Although reactive oxygen species (ROS) have historically been considered damaging agents within cells, recent studies have demonstrated that these molecules also serve as second messengers in signaling pathways. The reactive nature of ROS allows these compounds to function as signaling molecules by reversibly oxidizing Cys residues in proteins, modulating enzyme structure or activity. Plant cells employ multiple mechanisms to regulate the levels of ROS to modulate signaling and prevent oxidative stress. One mechanism is the synthesis of flavonol metabolites that function as antioxidants in vitro and have been shown to modulate ROS-regulated processes. Flavonols are early intermediates in the flavonoid biosynthetic pathway, which gives rise to a variety of important specialized metabolites. Flavonol biosynthesis is hormonally regulated; auxin and ethylene have been shown to increase flavonol synthesis through changes in expression of the genes encoding pathway enzymes. In this issue, Watkins et al. (10.1104/pp.17.01010) examine the role of flavonol antioxidants in modulating signaling-induced ROS in tomato guard cells. The authors report that ABA-increased ROS is followed by stomatal closure and that both responses are blocked by inhibitors of ROS-producing respiratory burst oxidase enzymes. The accumulation of flavonol antioxidants in guard cells was visualized by confocal microscopy using a flavonol-specific fluorescent dye. An inverse relationship between flavonols and ROS was observed in tomato mutants.. Ethylene treatment of wild-type tomato plants increased flavonol accumulation in guard cells; however, no flavonol increases were observed in Neverripe (Nr), an ethylene receptor mutant. Consistent with lower levels of ROS due to elevated flavonols, ethylene treatments decreased ABA-induced stomatal closure in the wild type, but not Nr. Together, these results are consistent with flavonols dampening the ABA- dependent ROS burst that drives stomatal closure.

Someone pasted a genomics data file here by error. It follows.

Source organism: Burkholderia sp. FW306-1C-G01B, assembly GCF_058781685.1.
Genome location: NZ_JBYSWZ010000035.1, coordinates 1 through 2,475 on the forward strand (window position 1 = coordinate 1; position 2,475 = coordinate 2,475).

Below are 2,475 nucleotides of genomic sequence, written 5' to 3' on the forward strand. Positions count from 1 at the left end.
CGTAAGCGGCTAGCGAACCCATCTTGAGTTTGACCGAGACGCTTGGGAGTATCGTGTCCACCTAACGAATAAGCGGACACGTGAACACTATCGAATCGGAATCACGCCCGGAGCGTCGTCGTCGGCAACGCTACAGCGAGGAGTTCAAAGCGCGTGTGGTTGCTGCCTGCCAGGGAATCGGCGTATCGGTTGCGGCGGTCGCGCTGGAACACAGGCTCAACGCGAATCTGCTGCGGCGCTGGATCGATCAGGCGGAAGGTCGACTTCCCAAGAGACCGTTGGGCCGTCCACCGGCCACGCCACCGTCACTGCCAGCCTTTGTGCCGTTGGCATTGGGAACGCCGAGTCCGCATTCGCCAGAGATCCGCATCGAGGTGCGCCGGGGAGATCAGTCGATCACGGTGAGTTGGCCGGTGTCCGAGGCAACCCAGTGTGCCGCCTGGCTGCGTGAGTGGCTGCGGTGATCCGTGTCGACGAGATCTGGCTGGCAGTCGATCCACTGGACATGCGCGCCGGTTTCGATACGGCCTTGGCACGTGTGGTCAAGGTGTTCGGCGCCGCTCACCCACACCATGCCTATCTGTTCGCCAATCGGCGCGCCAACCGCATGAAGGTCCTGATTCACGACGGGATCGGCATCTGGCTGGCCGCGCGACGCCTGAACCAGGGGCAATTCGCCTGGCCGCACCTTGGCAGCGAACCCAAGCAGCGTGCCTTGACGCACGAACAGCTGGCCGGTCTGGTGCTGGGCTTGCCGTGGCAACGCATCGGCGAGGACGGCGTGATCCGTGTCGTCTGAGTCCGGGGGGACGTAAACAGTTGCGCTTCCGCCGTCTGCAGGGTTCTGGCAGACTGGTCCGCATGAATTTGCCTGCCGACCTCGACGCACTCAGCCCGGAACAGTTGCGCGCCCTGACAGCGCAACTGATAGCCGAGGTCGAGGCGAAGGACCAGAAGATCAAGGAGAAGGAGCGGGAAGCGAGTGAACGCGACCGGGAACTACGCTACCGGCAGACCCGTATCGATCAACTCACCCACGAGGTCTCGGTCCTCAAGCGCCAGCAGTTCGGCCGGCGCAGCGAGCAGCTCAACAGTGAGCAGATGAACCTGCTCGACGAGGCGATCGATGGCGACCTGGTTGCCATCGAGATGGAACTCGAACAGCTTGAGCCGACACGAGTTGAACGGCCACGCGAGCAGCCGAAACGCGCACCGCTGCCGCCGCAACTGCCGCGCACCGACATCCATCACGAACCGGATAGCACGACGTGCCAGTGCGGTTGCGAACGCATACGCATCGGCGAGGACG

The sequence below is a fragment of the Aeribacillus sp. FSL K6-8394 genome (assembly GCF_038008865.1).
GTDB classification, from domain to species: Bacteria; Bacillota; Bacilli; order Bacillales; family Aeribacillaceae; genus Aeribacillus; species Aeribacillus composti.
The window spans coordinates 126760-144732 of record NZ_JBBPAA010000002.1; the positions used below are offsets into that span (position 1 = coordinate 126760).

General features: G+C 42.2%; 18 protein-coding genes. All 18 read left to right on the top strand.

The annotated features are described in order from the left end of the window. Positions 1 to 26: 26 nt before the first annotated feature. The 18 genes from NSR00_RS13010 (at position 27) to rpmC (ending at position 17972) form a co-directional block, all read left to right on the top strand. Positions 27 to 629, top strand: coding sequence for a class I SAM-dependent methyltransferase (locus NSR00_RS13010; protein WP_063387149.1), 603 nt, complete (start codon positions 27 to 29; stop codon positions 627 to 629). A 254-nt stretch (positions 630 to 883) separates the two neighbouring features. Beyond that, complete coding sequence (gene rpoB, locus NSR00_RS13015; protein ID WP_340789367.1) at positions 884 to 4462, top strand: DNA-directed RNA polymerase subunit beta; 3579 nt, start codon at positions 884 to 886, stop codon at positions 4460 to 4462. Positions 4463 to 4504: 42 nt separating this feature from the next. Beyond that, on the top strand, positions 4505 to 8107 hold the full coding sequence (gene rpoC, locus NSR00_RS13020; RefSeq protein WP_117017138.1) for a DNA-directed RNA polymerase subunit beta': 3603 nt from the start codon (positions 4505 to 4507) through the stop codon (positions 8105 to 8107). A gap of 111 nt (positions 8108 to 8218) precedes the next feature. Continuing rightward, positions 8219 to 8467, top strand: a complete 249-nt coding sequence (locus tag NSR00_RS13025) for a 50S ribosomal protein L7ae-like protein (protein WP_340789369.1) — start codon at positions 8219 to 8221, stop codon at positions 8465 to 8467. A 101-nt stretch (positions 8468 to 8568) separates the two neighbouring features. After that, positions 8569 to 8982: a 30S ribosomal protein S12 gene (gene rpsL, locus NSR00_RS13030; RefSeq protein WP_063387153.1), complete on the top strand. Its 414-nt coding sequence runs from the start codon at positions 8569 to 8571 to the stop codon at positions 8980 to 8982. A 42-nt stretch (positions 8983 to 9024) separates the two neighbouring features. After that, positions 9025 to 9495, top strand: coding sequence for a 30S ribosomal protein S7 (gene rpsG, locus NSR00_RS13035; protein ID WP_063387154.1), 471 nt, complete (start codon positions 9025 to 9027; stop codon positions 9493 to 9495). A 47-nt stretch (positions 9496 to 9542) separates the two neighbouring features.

You might also like
Review: Chloroplast function and ion regulation in plants growing on saline soils: lessons from halophytes ($)